Less than 10 years ago, the municipality of Kaufdorf, in the canton of Bern, Switzerland, had more classic cars than residents.
One might think that only several hundred people live in Kaufdorf, but this tiny municipality has a population (as of December 2015) of 1,061, and thanks to Mr. Walter Messerli until 2009 they were largely outnumbered by his classic cars.
Mr. Messerli was the owner of one of the biggest vintage car graveyards in Europe. He started collecting cars for parts back in 1933, but once the usable parts were removed from these classic beauties, Mr. Messerli preserved the empty shells in his yard.
He was a part-time racing driver and has always been fascinated by cars, so his great love for the cars was the thing that stopped him from giving the cars away to be pressed and shredded like the others in his business did.
What started as a rather unusual hobby for Mr. Messerli in 1933, soon turned into an obsession for him and as years passed by his collection of vintage cars was getting bigger and bigger. For 50 years he continuously added more and more cars to his yard and eventually owned a collection of hundreds of vintage cars.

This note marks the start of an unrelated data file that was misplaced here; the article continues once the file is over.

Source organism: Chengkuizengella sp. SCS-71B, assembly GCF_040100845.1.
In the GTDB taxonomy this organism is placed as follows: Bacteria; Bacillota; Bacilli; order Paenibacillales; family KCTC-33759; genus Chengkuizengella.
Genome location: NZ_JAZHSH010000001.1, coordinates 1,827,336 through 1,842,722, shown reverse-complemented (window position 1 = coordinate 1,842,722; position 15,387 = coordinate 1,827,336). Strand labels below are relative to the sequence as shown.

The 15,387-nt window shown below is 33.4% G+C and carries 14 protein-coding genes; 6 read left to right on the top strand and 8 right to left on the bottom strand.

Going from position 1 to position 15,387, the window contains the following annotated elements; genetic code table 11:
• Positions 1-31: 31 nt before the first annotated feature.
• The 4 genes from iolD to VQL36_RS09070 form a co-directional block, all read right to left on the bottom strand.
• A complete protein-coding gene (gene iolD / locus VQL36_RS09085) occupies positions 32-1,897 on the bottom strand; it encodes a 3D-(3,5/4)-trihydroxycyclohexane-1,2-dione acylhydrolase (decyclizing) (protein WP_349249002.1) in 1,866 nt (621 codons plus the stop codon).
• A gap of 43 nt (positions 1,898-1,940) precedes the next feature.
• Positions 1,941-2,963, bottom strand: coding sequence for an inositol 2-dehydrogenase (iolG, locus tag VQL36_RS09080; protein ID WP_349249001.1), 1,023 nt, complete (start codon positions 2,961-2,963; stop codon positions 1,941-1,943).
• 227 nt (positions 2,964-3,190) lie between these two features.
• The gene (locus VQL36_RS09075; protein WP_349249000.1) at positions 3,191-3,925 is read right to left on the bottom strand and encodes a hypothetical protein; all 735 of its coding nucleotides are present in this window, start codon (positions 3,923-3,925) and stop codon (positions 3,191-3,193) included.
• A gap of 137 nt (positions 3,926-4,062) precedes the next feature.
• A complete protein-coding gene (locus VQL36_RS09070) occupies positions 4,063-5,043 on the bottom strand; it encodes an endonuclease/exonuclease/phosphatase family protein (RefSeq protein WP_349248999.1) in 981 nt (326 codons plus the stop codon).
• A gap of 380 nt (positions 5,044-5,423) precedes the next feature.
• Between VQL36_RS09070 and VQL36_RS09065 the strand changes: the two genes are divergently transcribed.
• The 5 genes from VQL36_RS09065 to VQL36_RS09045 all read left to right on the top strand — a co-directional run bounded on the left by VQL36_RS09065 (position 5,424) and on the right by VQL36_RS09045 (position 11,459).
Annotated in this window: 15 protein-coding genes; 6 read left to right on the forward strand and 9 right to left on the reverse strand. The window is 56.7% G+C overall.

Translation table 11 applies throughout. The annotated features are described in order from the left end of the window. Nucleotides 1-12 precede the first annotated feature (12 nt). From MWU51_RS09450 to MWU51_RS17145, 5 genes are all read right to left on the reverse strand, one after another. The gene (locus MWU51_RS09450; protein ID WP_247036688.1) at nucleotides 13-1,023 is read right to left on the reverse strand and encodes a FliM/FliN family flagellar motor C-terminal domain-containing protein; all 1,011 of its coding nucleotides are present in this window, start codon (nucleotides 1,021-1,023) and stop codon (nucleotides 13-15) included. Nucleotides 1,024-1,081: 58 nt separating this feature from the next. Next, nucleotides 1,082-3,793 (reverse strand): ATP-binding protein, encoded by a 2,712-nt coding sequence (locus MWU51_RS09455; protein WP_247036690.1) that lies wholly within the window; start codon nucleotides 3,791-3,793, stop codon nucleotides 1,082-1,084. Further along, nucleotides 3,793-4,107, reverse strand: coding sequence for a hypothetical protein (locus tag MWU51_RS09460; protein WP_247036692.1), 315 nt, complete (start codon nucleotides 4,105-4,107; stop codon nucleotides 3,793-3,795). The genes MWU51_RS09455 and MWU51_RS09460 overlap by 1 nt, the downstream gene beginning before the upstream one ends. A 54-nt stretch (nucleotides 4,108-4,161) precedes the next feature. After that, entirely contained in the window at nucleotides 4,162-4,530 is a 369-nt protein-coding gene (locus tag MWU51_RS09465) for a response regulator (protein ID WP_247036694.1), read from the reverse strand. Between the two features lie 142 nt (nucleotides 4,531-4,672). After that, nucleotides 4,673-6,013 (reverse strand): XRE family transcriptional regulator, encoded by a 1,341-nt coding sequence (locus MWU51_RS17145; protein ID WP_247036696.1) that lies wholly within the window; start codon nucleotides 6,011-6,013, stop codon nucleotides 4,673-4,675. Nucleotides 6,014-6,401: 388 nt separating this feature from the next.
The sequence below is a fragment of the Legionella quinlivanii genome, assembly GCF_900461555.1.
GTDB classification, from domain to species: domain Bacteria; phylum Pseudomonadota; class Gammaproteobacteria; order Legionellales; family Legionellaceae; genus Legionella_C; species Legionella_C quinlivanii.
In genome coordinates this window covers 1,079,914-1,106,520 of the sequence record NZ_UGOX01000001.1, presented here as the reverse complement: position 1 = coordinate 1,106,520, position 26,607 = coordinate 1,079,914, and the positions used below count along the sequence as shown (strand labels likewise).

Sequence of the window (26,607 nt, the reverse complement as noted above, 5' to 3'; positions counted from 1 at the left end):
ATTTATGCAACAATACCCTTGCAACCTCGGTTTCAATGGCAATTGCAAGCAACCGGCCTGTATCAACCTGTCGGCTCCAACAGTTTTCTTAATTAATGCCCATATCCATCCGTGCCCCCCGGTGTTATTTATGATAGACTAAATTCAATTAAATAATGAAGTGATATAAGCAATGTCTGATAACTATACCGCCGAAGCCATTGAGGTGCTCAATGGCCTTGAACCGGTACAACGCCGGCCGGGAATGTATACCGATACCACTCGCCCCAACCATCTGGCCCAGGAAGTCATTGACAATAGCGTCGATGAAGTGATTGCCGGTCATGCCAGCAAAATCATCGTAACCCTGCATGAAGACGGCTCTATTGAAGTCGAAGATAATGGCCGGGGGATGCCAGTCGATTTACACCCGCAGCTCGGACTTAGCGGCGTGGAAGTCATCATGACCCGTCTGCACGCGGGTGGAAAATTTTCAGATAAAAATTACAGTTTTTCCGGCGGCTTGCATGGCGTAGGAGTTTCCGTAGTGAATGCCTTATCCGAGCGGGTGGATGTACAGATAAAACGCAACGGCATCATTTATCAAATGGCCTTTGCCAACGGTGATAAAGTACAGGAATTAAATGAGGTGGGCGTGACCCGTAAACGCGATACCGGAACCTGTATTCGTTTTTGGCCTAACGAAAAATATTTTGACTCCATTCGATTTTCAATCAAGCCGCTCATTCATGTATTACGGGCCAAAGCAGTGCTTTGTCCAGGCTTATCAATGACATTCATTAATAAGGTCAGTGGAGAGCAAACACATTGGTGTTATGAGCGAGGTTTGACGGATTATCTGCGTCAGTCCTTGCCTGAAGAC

Mr. Messerli retired in 1970 but passed the business on to his son who continued to add more cars to his father’s collection and eventually reached the number of around 1,500 vehicles. Many of them were nearly 80-years-old by 2009 and were of great historical significance for the automobile industry.
However, just like the cars in his yard, everything has its beginning and end. Unfortunately for every classic car enthusiast out there, this vast metal jungle of nearly 1,500 rusting cars in Kaufdorf couldn’t last forever.
Although many people considered Messerli’s collection to be a historical artifact and did everything they could to preserve it, environmental organizations claimed that the collection is an environmental hazard and that it can damage the fauna and the flora of the area.
In 2008 the Swiss government decided that the car cemetery has to be removed and the court ordered the removal. This provoked uproar among the residents of Kaufdorf and they launched a campaign to preserve the collection but unfortunately, the government had their way and by 2009 most of the cars were auctioned off or sold and some of them were scrapped.
What’s left of Mr. Messerli’s classic cars are just many collections of beautiful photographs and videos that also became an integral part of motoring history and the only way of remembering what was once one of the greatest vintage car graveyards in Europe.